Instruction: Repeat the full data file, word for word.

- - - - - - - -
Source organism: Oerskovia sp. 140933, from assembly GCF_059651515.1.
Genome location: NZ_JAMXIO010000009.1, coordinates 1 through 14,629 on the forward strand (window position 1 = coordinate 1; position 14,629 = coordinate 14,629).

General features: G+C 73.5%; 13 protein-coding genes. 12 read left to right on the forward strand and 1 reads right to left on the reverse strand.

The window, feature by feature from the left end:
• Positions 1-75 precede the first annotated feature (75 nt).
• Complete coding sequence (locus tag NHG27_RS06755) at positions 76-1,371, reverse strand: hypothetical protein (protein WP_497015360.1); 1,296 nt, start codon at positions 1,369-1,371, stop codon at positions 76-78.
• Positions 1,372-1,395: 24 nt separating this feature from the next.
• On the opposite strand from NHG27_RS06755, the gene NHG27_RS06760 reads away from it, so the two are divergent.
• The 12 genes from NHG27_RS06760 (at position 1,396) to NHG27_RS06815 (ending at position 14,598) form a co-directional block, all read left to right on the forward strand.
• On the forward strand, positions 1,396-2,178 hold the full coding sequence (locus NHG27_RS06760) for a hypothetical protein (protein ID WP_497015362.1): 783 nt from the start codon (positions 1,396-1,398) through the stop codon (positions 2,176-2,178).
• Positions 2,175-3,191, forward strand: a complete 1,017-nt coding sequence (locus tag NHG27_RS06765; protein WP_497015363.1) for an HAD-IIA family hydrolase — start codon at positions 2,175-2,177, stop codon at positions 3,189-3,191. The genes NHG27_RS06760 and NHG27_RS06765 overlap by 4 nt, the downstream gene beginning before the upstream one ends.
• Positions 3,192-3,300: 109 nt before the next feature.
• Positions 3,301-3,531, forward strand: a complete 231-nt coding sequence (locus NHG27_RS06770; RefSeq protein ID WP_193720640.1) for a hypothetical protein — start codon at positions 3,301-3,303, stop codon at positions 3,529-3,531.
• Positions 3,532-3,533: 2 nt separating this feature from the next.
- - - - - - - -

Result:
Source organism: Oerskovia sp. 140933, from assembly GCF_059651515.1.
Genome location: NZ_JAMXIO010000009.1, coordinates 1 through 14,629 on the forward strand (window position 1 = coordinate 1; position 14,629 = coordinate 14,629).

General features: G+C 73.5%; 13 protein-coding genes. 12 read left to right on the forward strand and 1 reads right to left on the reverse strand.

The window, feature by feature from the left end:
• Positions 1-75 precede the first annotated feature (75 nt).
• Complete coding sequence (locus tag NHG27_RS06755) at positions 76-1,371, reverse strand: hypothetical protein (protein WP_497015360.1); 1,296 nt, start codon at positions 1,369-1,371, stop codon at positions 76-78.
• Positions 1,372-1,395: 24 nt separating this feature from the next.
• On the opposite strand from NHG27_RS06755, the gene NHG27_RS06760 reads away from it, so the two are divergent.
• The 12 genes from NHG27_RS06760 (at position 1,396) to NHG27_RS06815 (ending at position 14,598) form a co-directional block, all read left to right on the forward strand.
• On the forward strand, positions 1,396-2,178 hold the full coding sequence (locus NHG27_RS06760) for a hypothetical protein (protein ID WP_497015362.1): 783 nt from the start codon (positions 1,396-1,398) through the stop codon (positions 2,176-2,178).
• Positions 2,175-3,191, forward strand: a complete 1,017-nt coding sequence (locus tag NHG27_RS06765; protein WP_497015363.1) for an HAD-IIA family hydrolase — start codon at positions 2,175-2,177, stop codon at positions 3,189-3,191. The genes NHG27_RS06760 and NHG27_RS06765 overlap by 4 nt, the downstream gene beginning before the upstream one ends.
• Positions 3,192-3,300: 109 nt before the next feature.
• Positions 3,301-3,531, forward strand: a complete 231-nt coding sequence (locus NHG27_RS06770; RefSeq protein ID WP_193720640.1) for a hypothetical protein — start codon at positions 3,301-3,303, stop codon at positions 3,529-3,531.
• Positions 3,532-3,533: 2 nt separating this feature from the next.